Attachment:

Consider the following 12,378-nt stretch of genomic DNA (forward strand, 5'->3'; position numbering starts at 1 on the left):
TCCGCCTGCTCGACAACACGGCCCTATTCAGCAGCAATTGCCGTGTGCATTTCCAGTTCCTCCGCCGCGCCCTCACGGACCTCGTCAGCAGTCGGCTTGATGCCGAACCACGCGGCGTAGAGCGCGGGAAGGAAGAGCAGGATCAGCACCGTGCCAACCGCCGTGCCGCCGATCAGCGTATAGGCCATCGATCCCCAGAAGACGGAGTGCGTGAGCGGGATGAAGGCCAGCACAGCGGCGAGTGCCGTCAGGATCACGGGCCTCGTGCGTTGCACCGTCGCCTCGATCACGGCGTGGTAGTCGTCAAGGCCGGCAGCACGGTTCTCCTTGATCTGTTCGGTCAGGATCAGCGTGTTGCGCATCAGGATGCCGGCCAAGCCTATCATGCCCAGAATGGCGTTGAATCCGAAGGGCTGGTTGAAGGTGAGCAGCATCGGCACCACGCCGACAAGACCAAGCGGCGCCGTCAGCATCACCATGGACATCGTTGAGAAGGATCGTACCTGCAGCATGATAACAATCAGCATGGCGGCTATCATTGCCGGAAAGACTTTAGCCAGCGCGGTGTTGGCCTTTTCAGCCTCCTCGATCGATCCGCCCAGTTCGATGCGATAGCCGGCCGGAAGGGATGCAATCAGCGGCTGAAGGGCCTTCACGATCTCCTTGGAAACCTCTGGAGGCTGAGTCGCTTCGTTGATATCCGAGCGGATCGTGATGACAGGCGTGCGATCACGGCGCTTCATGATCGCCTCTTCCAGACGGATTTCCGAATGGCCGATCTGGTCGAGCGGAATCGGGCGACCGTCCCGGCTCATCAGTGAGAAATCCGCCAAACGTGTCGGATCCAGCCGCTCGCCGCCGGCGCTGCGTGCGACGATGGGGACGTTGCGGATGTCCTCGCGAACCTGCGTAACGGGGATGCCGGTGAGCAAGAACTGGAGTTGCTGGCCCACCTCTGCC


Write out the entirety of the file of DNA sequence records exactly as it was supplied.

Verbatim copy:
Consider the following 12,378-nt stretch of genomic DNA (forward strand, 5'->3'; position numbering starts at 1 on the left):
TCCGCCTGCTCGACAACACGGCCCTATTCAGCAGCAATTGCCGTGTGCATTTCCAGTTCCTCCGCCGCGCCCTCACGGACCTCGTCAGCAGTCGGCTTGATGCCGAACCACGCGGCGTAGAGCGCGGGAAGGAAGAGCAGGATCAGCACCGTGCCAACCGCCGTGCCGCCGATCAGCGTATAGGCCATCGATCCCCAGAAGACGGAGTGCGTGAGCGGGATGAAGGCCAGCACAGCGGCGAGTGCCGTCAGGATCACGGGCCTCGTGCGTTGCACCGTCGCCTCGATCACGGCGTGGTAGTCGTCAAGGCCGGCAGCACGGTTCTCCTTGATCTGTTCGGTCAGGATCAGCGTGTTGCGCATCAGGATGCCGGCCAAGCCTATCATGCCCAGAATGGCGTTGAATCCGAAGGGCTGGTTGAAGGTGAGCAGCATCGGCACCACGCCGACAAGACCAAGCGGCGCCGTCAGCATCACCATGGACATCGTTGAGAAGGATCGTACCTGCAGCATGATAACAATCAGCATGGCGGCTATCATTGCCGGAAAGACTTTAGCCAGCGCGGTGTTGGCCTTTTCAGCCTCCTCGATCGATCCGCCCAGTTCGATGCGATAGCCGGCCGGAAGGGATGCAATCAGCGGCTGAAGGGCCTTCACGATCTCCTTGGAAACCTCTGGAGGCTGAGTCGCTTCGTTGATATCCGAGCGGATCGTGATGACAGGCGTGCGATCACGGCGCTTCATGATCGCCTCTTCCAGACGGATTTCCGAATGGCCGATCTGGTCGAGCGGAATCGGGCGACCGTCCCGGCTCATCAGTGAGAAATCCGCCAAACGTGTCGGATCCAGCCGCTCGCCGCCGGCGCTGCGTGCGACGATGGGGACGTTGCGGATGTCCTCGCGAACCTGCGTAACGGGGATGCCGGTGAGCAAGAACTGGAGTTGCTGGCCCACCTCTGCC